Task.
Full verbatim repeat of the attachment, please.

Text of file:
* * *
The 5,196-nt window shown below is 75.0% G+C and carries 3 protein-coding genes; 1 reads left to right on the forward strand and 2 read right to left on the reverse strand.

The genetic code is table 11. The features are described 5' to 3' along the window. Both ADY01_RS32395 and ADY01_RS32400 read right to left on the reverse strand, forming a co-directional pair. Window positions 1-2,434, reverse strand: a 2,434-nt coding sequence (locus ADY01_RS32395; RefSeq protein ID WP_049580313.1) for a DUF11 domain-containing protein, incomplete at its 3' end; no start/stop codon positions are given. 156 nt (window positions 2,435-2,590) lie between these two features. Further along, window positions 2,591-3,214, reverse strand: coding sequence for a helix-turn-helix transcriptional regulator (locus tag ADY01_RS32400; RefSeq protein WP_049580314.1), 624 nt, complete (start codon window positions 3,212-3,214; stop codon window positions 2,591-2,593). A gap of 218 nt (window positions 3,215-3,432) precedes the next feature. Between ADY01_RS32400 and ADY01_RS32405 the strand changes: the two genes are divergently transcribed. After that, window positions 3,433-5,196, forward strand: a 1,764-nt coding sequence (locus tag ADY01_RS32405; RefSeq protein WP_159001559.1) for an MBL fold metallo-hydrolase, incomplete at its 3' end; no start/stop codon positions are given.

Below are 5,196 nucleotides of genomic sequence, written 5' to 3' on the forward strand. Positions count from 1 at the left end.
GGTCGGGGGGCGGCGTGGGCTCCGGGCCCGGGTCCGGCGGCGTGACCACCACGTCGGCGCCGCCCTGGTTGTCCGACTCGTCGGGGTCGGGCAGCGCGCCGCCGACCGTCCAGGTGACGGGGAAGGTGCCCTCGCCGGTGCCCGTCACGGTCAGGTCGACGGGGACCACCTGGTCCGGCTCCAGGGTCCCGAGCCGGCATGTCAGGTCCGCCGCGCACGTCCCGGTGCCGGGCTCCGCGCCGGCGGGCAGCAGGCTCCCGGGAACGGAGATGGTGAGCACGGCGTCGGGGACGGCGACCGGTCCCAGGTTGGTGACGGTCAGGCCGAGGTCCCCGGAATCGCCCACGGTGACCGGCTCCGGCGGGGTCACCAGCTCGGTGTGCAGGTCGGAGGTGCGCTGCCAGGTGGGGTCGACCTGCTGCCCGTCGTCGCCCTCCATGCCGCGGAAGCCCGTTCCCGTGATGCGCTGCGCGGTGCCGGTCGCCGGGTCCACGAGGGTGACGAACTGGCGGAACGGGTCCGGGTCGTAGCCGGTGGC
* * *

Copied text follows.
The 5,196-nt window shown below is 75.0% G+C and carries 3 protein-coding genes; 1 reads left to right on the forward strand and 2 read right to left on the reverse strand.

The genetic code is table 11. The features are described 5' to 3' along the window. Both ADY01_RS32395 and ADY01_RS32400 read right to left on the reverse strand, forming a co-directional pair. Window positions 1-2,434, reverse strand: a 2,434-nt coding sequence (locus ADY01_RS32395; RefSeq protein ID WP_049580313.1) for a DUF11 domain-containing protein, incomplete at its 3' end; no start/stop codon positions are given. 156 nt (window positions 2,435-2,590) lie between these two features. Further along, window positions 2,591-3,214, reverse strand: coding sequence for a helix-turn-helix transcriptional regulator (locus tag ADY01_RS32400; RefSeq protein WP_049580314.1), 624 nt, complete (start codon window positions 3,212-3,214; stop codon window positions 2,591-2,593). A gap of 218 nt (window positions 3,215-3,432) precedes the next feature. Between ADY01_RS32400 and ADY01_RS32405 the strand changes: the two genes are divergently transcribed. After that, window positions 3,433-5,196, forward strand: a 1,764-nt coding sequence (locus tag ADY01_RS32405; RefSeq protein WP_159001559.1) for an MBL fold metallo-hydrolase, incomplete at its 3' end; no start/stop codon positions are given.

Below are 5,196 nucleotides of genomic sequence, written 5' to 3' on the forward strand. Positions count from 1 at the left end.
GGTCGGGGGGCGGCGTGGGCTCCGGGCCCGGGTCCGGCGGCGTGACCACCACGTCGGCGCCGCCCTGGTTGTCCGACTCGTCGGGGTCGGGCAGCGCGCCGCCGACCGTCCAGGTGACGGGGAAGGTGCCCTCGCCGGTGCCCGTCACGGTCAGGTCGACGGGGACCACCTGGTCCGGCTCCAGGGTCCCGAGCCGGCATGTCAGGTCCGCCGCGCACGTCCCGGTGCCGGGCTCCGCGCCGGCGGGCAGCAGGCTCCCGGGAACGGAGATGGTGAGCACGGCGTCGGGGACGGCGACCGGTCCCAGGTTGGTGACGGTCAGGCCGAGGTCCCCGGAATCGCCCACGGTGACCGGCTCCGGCGGGGTCACCAGCTCGGTGTGCAGGTCGGAGGTGCGCTGCCAGGTGGGGTCGACCTGCTGCCCGTCGTCGCCCTCCATGCCGCGGAAGCCCGTTCCCGTGATGCGCTGCGCGGTGCCGGTCGCCGGGTCCACGAGGGTGACGAACTGGCGGAACGGGTCCGGGTCGTAGCCGGTGGC